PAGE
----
GREAT BARRINGTON -- It is rare that a bill of sale vaults into the pantheon of one of the more important documents in the history of a town.
But this was no ordinary bill of sale -- for many reasons.
The 1765 bill transfers ownership of a young male slave, Pompi, about 8 years old, to the ownership of Truman Wheeler, one of the most prominent landowners in Great Barrington in the 18th century.
According to the document, Wheeler needed some help around the farm. So Pompi was purchased from a neighbor.
In and of itself, this isn't a major revelation. This was pre-Revolutionary New England. Landowners of the era owned slaves.
But, according to local historian Gary Leveille, what makes this document so electrifying was that actual documentation of these transactions almost never surfaces.
"It's the first legal document of the sale of a slave I've ever seen," said Leveille. "Those things tend to be very rare."
The Great Barrington Historical Society is presently trying to raise money to buy the document from a local antique dealer.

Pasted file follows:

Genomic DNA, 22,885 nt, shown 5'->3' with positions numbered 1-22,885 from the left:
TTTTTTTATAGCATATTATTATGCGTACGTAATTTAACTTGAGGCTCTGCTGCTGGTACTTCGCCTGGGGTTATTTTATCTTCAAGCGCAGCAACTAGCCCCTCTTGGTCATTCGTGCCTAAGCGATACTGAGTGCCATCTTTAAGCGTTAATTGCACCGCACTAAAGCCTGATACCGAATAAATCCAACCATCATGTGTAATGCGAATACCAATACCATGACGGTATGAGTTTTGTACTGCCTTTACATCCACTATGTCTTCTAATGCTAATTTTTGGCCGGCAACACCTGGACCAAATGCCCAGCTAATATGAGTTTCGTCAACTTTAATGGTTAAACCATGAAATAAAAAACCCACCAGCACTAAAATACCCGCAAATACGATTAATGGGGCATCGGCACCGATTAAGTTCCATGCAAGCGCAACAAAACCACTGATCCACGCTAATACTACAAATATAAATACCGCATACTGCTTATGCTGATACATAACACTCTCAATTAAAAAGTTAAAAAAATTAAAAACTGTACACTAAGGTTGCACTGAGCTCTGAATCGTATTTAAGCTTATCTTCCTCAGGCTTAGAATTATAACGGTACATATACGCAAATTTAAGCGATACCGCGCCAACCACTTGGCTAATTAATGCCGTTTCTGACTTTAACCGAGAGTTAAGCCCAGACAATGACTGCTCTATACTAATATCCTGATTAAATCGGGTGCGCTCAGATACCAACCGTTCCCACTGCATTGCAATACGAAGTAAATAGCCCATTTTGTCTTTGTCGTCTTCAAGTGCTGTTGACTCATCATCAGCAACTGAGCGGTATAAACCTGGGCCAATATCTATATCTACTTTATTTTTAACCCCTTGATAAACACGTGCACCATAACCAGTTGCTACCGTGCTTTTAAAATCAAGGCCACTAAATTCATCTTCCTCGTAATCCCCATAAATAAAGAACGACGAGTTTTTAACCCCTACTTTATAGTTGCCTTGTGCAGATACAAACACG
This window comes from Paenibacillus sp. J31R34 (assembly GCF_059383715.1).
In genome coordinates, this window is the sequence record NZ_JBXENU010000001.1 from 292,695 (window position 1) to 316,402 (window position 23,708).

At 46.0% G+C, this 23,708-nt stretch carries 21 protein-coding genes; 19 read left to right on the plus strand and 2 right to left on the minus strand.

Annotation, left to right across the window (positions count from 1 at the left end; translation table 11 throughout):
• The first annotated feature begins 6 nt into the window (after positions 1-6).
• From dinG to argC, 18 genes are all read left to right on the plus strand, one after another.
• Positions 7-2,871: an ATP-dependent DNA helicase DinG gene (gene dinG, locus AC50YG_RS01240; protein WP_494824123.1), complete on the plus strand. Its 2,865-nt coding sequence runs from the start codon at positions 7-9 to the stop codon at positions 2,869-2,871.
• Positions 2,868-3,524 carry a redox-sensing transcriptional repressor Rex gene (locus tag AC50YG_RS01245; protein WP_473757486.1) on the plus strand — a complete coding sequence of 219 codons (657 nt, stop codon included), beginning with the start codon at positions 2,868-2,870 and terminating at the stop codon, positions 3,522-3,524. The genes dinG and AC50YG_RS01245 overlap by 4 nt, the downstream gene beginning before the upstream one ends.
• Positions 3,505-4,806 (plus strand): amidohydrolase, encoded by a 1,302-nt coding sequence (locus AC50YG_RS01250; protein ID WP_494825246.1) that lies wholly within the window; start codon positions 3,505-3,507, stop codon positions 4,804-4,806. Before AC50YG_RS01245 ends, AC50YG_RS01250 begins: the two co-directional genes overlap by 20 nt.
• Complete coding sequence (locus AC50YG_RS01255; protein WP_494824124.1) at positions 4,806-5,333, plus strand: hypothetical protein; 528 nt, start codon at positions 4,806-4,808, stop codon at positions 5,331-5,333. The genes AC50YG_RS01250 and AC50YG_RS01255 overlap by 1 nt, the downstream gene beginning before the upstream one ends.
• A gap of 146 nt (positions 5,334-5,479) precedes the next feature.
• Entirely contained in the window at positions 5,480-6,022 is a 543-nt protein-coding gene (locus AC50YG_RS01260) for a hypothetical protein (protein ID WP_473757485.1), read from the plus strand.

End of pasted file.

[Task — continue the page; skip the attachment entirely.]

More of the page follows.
The added impetus to buying the bill of sale document is that the Great Barrington Historical Society presently has it's headquarters on the Truman Wheeler farm, where, it can be speculated, Pompi may well have made his home.
"It's incredibly exciting to see something like this," said Deborah U. Opperman, executive director of the Great Barrington Historical Society. "To see an actual link to slavery here is incredible."
The society has raised about $900 to date, and needs another $500, said Leveille.
Leveille was first notified of the bill of sale by Egremont antiques dealer Eliot Snyder, who had acquired it from another dealer.
"Eliot knew immediately what he had; he's a big historian, too, over in Egremont," said Leveille.
Leveille and a friend hastened over to Snyder's antique store for a look.
When he got there, Leveille admitted that he was pretty blown away.
"It was in incredible condition," he said. "You could read it pretty easily, even after 250 years."
Leveille is presently researching town documents to see if he can find further references to Pompi.
"Unfortunately, Pompi was a common name slaveowners gave to their slaves, so I'm not sure how much is actually out there," he said. "But this bill of sale alone is a fantastic find."
To learn more about the Great Barrington Historical Society, including how to donate, go to www.gbhistory.org. To contact the Society directly, call 413-591-8702.
To reach Derek Gentile:
or (413) 496-6251.
On Twitter: @DerekGentile